Infection Prevention Quality Metrics

  • Susanne Meninger
  • Hasan FadlallahEmail author
  • Karen Dowler
  • Shira Doron


Healthcare-associated infections cause patient suffering and excess healthcare costs. Infection prevention quality metrics are designed to reduce rates of healthcare-associated infections. Thanks to early pioneers in the field and solidified by evidence, infection prevention has transformed from a movement to a mandate. The Department of Health and Human Services (DHHS) National Action Plan seeks to improve patient safety and reduce healthcare costs by eliminating healthcare-associated infections. It sets goals for the reduction of central line–associated bloodstream infections, catheter-associated urinary tract infections, specific surgical site infections, methicillin-resistant Staphylococcus aureus bacteremia, and infections caused by Clostridioides difficile. Process and outcome measure data related to infections in acute care are provided to the Centers for Disease Control and Prevention via patient safety modules housed within the National Health and Safety Network, which in turn provides facilities, states, regions, and the nation with data intended to identify problem areas and measure the progress of prevention efforts to drive change. In addition to efforts to reduce the incidence of infection, diagnostic stewardship (limiting testing to patients suspected of having true infections) is critical to a successful infection prevention program. Healthcare-associated infection metrics are designed to reflect as accurately as possible the rates of infections acquired by hospitalized patients. Definitions are complex, and the administrative burden is significant. Successful performance improvement requires systems-focused interventions with forced functions.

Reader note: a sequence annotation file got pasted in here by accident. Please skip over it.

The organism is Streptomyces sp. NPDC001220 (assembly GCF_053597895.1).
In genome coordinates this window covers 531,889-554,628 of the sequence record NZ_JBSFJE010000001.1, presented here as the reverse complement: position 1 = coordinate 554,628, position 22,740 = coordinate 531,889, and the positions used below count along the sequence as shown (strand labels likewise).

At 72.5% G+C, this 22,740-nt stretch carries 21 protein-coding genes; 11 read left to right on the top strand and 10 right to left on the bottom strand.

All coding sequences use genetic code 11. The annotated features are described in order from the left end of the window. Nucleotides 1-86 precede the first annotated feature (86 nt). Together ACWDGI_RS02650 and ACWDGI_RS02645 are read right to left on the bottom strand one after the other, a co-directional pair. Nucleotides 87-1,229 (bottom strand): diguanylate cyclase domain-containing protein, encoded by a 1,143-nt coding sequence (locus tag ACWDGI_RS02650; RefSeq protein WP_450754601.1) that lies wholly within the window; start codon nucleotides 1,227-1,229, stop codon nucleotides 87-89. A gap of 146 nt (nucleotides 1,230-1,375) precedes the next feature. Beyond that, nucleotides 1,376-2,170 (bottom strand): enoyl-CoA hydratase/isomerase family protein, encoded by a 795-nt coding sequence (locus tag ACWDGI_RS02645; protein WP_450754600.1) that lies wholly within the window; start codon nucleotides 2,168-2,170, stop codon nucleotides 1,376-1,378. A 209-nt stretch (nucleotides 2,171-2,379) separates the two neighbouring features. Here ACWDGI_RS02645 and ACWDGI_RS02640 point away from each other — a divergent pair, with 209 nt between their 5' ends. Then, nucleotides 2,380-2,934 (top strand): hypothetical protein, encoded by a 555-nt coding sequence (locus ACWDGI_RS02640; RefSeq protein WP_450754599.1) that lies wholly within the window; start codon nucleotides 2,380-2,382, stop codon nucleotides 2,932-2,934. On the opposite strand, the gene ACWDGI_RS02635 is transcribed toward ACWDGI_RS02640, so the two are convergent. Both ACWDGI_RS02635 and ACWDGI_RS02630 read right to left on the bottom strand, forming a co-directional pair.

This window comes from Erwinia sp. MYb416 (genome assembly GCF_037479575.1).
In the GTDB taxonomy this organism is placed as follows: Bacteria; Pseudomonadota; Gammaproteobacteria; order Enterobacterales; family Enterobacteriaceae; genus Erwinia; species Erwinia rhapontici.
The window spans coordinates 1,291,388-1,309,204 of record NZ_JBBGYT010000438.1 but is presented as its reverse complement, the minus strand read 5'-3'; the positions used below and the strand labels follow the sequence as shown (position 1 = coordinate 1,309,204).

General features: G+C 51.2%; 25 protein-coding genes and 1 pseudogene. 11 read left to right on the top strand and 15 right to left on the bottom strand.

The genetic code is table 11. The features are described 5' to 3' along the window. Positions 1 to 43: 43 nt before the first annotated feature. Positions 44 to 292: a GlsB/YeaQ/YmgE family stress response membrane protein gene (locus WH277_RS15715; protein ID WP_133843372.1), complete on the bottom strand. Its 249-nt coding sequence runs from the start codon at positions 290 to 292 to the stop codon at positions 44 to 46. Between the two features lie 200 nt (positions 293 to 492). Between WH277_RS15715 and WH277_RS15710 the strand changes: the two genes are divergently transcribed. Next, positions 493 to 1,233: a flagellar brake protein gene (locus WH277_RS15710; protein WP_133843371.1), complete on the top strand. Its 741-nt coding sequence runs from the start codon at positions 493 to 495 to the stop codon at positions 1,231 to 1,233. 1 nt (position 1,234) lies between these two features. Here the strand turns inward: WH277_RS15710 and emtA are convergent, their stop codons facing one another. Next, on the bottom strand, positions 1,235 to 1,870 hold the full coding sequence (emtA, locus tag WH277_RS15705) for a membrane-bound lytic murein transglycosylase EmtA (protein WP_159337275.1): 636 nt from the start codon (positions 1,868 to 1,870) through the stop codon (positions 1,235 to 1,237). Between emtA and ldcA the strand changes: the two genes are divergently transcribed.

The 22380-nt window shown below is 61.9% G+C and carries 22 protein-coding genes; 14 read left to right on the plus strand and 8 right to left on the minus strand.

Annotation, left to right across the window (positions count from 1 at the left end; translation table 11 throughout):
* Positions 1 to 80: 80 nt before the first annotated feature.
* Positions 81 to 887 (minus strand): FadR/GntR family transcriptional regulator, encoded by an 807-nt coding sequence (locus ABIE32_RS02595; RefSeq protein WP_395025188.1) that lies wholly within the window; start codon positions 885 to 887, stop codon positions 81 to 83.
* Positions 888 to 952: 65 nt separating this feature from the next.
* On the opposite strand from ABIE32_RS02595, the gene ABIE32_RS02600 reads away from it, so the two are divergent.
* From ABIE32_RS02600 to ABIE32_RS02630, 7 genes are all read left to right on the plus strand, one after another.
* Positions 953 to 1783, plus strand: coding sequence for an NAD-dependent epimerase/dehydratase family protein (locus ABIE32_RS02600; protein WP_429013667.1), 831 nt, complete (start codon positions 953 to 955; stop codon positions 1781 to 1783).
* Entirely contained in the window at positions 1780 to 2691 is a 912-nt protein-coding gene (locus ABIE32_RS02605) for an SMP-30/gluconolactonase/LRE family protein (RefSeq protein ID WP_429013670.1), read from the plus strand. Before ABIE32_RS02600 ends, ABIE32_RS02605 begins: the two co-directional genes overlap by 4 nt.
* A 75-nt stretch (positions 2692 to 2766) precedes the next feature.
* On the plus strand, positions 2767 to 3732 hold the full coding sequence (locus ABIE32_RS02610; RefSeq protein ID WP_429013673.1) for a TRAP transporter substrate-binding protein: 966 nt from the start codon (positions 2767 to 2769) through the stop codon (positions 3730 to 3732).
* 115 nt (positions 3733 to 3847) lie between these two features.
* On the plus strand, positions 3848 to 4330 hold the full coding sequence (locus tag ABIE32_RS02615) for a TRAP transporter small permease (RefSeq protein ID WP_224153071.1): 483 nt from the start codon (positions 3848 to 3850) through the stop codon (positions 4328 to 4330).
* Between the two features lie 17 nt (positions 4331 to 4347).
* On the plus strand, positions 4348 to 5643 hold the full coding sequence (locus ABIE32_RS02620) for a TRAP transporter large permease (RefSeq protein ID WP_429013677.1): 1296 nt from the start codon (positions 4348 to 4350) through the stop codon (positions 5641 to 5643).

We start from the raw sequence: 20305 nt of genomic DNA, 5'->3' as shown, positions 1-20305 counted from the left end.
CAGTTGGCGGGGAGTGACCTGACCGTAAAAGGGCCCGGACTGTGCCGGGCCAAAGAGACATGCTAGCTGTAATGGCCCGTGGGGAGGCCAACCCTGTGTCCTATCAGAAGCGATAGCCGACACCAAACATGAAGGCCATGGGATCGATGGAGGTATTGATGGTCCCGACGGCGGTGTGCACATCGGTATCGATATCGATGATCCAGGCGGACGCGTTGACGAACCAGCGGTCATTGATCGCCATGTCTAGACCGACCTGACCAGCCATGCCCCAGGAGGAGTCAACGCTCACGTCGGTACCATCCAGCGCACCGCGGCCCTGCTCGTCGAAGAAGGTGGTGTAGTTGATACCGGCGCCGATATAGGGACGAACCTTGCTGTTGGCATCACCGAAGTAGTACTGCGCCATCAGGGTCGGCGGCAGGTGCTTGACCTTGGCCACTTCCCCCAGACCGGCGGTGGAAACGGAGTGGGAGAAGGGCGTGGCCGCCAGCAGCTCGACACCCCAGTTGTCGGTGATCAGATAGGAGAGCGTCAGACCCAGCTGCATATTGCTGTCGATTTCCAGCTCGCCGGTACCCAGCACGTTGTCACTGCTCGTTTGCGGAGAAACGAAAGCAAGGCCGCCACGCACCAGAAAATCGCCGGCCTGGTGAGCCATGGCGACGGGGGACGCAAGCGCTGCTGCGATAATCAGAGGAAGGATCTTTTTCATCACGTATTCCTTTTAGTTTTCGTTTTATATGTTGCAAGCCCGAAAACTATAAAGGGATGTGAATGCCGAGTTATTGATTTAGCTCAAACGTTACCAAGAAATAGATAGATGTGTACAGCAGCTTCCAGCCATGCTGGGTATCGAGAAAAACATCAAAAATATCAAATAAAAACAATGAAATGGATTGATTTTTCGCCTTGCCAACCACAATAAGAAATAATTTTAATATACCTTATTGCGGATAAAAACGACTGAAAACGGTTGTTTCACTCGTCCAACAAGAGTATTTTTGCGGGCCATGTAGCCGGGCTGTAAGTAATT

Healthcare-associated infections Hospital-acquired infections Nosocomial infections Central line–associated bloodstream infections Catheter-associated urinary tract infections Clostridium difficile infection Clostridioides difficile infection Infection prevention Infection control Hospital epidemiology MRSA MRSA bacteremia Surgical site infection 


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Copyright information

© Springer Nature Switzerland AG 2020

Authors and Affiliations

  • Susanne Meninger
    • 1
  • Hasan Fadlallah
    • 2
    Email author
  • Karen Dowler
    • 1
    • 3
  • Shira Doron
    • 2
    • 4
  1. 1.Department of Infection PreventionTufts Medical CenterBostonUSA
  2. 2.Division of Geographic Medicine and Infectious DiseasesTufts Medical CenterBostonUSA
  3. 3.Department of Quality and Patient SafetyTufts Medical CenterBostonUSA
  4. 4.Tufts Medical CenterBostonUSA

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